Controlling your own destiny is something that many of us strive for. We like to be in control; especially of things that directly affect us. We like the occasional surprise, but only those that are positive. No one that I know likes to be surprised with negative news. While the level of control we need to feel in order to be secure varies greatly, we still need to feel some amount of control over our lives.
The desire to be in control starts at an early age. Somewhere between the age of two and three all of my children started testing the limits of the independence. They wanted to start dressing themselves or would sometimes walk beside me without holding my hand. They also start playing alone and become comfortable with Mandy or me simply checking in on them from time to time. As parents we encourage this behavior and not just because it gives us a momentary break from our child-rearing responsibilities. We encourage it because we want our children to grown as individual; to become self-dependent.
The process of becoming self-sustaining lasts well in to adulthood and even transfers in to our professional lives. Most of us will begin our careers as individual contributors that have a job to do but are not responsibility for the work of other employees. Over time, hopefully, we enjoy some level of success and begin to be promoted to the point where, one day, we are charged with managing a team of individual contributors. When this happensâ€”whether we like it or notâ€”our self-dependence begins to disappear.
All new managers struggle with the idea of letting go. It is uncomfortable, especially if we inherited an existing team instead of getting to pick our own teammates. We have to learn to trust those that work with us (which is quite a bit different than working for us) to do their portion of the work that will make the team successful. We have to let go and settle for coaching and guiding rather than doing the work ourselves. One way that I had to personally developed this skill was when I was asked to manage a team that did work I had no idea to do myself.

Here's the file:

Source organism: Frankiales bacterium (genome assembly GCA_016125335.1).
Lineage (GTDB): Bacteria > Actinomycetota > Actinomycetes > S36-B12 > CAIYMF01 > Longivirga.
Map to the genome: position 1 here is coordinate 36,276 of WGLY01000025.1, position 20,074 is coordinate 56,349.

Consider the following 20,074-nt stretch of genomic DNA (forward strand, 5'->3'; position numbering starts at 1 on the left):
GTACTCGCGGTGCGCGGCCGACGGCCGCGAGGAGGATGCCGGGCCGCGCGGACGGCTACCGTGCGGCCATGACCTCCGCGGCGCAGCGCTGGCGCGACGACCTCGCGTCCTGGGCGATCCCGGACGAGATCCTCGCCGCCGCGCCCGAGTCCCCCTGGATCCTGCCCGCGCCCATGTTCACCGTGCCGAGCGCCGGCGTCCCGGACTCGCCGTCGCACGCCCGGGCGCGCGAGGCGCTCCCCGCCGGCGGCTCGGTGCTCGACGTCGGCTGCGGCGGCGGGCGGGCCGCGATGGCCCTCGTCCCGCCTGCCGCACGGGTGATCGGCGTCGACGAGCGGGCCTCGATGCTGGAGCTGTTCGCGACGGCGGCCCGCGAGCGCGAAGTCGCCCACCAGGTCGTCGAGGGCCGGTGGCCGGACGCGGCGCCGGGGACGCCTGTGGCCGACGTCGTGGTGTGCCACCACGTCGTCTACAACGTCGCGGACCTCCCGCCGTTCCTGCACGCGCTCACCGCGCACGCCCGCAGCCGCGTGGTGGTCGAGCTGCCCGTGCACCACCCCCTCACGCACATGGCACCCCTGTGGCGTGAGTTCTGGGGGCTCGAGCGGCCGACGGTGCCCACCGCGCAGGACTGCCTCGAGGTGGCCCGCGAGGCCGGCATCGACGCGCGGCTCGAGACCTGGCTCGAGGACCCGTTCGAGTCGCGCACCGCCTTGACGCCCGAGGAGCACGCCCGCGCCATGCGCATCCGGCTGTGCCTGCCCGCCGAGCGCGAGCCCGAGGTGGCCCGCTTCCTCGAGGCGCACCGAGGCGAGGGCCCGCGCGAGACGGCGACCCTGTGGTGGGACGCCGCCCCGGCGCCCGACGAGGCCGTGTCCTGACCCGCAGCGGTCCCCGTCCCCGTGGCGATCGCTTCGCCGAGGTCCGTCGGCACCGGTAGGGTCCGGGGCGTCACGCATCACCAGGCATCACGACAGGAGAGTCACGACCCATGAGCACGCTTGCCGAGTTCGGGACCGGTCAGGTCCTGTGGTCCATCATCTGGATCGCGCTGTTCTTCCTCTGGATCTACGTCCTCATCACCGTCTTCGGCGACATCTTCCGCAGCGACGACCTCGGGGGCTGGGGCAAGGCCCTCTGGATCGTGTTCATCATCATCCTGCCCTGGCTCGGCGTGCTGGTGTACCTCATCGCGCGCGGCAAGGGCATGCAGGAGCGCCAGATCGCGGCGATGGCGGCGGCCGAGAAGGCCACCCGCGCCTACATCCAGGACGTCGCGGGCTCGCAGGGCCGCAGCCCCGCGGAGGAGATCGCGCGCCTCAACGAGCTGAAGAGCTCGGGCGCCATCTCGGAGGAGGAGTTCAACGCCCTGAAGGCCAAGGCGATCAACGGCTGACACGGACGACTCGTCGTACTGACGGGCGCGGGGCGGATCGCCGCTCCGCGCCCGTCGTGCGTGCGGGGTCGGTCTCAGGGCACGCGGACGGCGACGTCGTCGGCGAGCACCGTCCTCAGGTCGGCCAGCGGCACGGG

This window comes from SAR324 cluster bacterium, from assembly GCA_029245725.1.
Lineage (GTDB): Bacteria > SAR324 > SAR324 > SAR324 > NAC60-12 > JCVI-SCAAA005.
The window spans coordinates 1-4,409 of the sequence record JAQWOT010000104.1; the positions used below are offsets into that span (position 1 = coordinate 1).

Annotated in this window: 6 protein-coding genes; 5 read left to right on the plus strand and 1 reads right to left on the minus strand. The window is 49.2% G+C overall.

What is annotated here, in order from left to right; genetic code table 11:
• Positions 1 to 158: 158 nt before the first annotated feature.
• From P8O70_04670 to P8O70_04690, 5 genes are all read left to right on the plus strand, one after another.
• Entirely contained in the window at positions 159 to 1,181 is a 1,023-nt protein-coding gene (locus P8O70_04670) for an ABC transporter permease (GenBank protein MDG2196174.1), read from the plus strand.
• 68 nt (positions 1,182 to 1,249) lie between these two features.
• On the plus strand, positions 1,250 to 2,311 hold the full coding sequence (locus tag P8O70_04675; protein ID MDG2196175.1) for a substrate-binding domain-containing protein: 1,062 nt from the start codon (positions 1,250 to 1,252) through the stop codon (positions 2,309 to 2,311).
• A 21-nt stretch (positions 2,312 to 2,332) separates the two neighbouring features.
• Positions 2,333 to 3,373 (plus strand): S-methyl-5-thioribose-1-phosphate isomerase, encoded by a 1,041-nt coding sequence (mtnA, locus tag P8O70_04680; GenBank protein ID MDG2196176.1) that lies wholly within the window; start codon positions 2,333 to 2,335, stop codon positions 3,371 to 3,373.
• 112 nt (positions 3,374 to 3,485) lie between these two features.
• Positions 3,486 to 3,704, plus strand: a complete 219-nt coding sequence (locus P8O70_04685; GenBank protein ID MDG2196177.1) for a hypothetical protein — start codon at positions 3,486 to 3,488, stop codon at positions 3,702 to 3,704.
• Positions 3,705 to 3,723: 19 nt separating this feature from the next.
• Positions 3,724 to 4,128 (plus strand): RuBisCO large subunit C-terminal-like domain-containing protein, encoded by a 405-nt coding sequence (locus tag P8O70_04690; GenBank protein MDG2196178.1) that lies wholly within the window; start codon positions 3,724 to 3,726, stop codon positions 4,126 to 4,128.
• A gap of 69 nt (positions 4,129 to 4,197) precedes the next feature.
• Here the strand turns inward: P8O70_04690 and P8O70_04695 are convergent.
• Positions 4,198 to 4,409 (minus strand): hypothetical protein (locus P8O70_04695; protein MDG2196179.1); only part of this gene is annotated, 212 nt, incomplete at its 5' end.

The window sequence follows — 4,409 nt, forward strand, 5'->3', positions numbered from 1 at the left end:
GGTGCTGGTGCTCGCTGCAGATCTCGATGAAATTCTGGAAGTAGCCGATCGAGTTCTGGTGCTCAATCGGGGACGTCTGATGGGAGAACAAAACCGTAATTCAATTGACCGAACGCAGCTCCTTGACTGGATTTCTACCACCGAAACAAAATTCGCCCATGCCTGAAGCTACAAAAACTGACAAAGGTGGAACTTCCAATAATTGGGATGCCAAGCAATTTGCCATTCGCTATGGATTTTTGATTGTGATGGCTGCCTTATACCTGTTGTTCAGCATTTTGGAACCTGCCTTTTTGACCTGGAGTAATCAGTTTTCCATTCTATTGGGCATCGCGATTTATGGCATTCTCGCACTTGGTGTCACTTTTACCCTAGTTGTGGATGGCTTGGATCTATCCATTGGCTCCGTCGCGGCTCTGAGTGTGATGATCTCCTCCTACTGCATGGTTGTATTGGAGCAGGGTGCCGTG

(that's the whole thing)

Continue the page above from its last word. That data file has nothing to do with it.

My first staff meeting with this team (which numbered about 15 when I inherited themâ€”3 managers and 12 analystsâ€”and grew to 20 by the time I moved in to a new position) was a humbling experience. This team had deep technical knowledge and experience that I simply did not have and I now had to serve as their leader. How did I do it? I asked a lot of questions and then listened intently to their answers. I also recognized that I was being given the freedom to be a full-time manager leading projects, clearing hurdles, solving problems, and developing team members without the burden of needing to individually contribute to the work.
What I brought to the table was a clear vision of where the team needed to go and the skillset and relationships to make that vision a reality. I was able to lead and that team did (and continues to do) remarkable work in service of the goals of the larger organization. That freedom a wonderful gift, even if it meant putting a good deal of my future in the hands of others. I had to let go and trust my team.